Will 2016 bring a repeat of the market meltdowns in 2000 and 2008?

“This is one of the central investing questions of today as it pertains to the major issue for those in and approaching retirement,” says Richard S. Marcatos, senior vice president, wealth management, with UBS Financial Services in Clearwater, Fla.

The issue is “sequence-of-returns risk,” or sequence risk.

Asset values may rise and fall, as they have for years. However, if “fall” years occur right before or right after retiring, a portfolio in draw-down stage might be depleted much sooner than it would after a similar drop many years later.

“A major market correction or lower-than-historical returns in either bonds or equities can have significant long-term consequences,” says Thomas B. Moran, founder and managing director of Moran Edwards Asset Management Group of Wells Fargo Advisors in Naples, Fla.

Bucket List

To address this risk, Marcatos suggests setting up three or more distribution “buckets,” with different assets and different time horizons for liquidation. These should be in place well before retirement, when an investor is “more detached” from distribution issues.

“The first bucket, holding low-volatility assets, will provide for immediate cash flow needs for a set period of time, commonly two years,” Marcatos says. “If a bear market hits at the beginning of withdrawals the investor usually will be more comfortable using the cash distribution bucket and sleep better on the expectation that the bear market will not lead to ill-advised investment liquidations.”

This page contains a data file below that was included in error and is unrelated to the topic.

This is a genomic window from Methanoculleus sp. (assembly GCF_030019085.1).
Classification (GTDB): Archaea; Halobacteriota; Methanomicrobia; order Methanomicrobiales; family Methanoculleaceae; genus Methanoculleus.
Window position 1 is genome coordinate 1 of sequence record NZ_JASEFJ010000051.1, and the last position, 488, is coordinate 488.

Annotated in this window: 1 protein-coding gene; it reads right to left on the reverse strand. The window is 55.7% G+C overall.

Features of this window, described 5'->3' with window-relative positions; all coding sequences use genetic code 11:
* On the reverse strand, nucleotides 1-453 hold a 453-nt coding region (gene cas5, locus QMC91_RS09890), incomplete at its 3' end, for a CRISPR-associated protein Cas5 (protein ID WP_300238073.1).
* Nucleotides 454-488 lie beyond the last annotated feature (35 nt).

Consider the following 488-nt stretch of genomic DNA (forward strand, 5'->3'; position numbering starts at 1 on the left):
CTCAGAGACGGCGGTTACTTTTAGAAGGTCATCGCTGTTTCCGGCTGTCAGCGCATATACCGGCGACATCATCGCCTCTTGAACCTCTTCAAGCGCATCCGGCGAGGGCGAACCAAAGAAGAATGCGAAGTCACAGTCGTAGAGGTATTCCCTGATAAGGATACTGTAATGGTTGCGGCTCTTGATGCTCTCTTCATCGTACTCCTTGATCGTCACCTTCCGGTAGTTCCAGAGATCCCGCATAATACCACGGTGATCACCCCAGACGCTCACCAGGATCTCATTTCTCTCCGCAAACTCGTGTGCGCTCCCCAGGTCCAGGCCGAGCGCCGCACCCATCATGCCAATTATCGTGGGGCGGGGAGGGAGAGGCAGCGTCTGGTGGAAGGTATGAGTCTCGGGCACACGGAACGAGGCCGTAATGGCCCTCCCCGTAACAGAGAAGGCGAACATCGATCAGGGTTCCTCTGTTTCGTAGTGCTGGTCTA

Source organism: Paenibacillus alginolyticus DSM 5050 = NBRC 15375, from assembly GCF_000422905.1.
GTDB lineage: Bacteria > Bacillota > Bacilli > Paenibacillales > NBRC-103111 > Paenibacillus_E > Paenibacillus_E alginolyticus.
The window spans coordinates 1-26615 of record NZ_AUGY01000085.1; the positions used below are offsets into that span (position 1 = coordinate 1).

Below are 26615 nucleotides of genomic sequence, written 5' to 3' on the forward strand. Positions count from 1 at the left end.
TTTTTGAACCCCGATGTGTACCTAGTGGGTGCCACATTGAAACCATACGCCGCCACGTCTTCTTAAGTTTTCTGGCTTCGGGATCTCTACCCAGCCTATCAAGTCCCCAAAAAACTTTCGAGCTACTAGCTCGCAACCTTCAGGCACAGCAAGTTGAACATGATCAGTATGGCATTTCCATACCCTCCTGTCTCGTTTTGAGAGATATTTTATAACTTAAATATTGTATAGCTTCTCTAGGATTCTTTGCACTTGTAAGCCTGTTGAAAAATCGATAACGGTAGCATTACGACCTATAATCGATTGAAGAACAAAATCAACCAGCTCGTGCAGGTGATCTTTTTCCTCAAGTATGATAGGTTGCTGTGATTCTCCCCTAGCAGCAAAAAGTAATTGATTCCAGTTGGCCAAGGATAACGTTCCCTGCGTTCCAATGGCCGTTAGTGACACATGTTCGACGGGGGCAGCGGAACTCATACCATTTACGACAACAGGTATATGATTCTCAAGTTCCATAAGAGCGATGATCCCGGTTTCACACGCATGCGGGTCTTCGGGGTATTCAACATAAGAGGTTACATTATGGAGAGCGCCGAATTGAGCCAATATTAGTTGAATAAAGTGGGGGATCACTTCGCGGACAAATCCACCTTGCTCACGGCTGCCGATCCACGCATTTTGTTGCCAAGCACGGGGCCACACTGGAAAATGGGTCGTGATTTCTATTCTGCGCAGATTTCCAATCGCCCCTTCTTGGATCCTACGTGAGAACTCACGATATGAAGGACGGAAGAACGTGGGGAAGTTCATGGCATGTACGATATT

Bucket two typically is balanced between equities and bonds, while bucket three is focused on long-term growth and possible legacy assets for heirs, Marcatos adds.

Playing the Percentages

“Once the buckets are set up, retirees should have a spend-down strategy,” Marcatos says. “If the objective is to determine an appropriate spending level expected to sustain an inflation-adjusted spending rate during a typical 30-year time horizon, then the sequence-of-investment returns are critical.”

Since 1870, safe withdrawal rates for a retired investor's portfolio with 60% stocks and 40% bonds have ranged from 4% to 10%, with the median around 6.5%, according to Moran.

“These withdrawal rates are highly dependent on a retiree's investment experience in the first 10 years of retirement,” he says. “If a retiree experiences significant over or underperformance in the early years of retirement, adjustments need to be made when calculating a sustainable withdrawal rate.”

The rate might move up or down, reflecting changing portfolio values.

Moreover, draw-down planning shouldn’t wait for the last paycheck.

“An initial withdrawal strategy should be in place at least five years prior to the first distribution,” Marcatos says. “During this time, if assets rise to very attractive levels, investment gains can be strategically harvested.”

Profits might be reinvested to provide a cushion against a potential pullback.

Donald Jay Korn is a New York-based financial writer who contributes to On Wall Street and Financial Planning.

This story is part of a 30-day series on retirement planning strategies.

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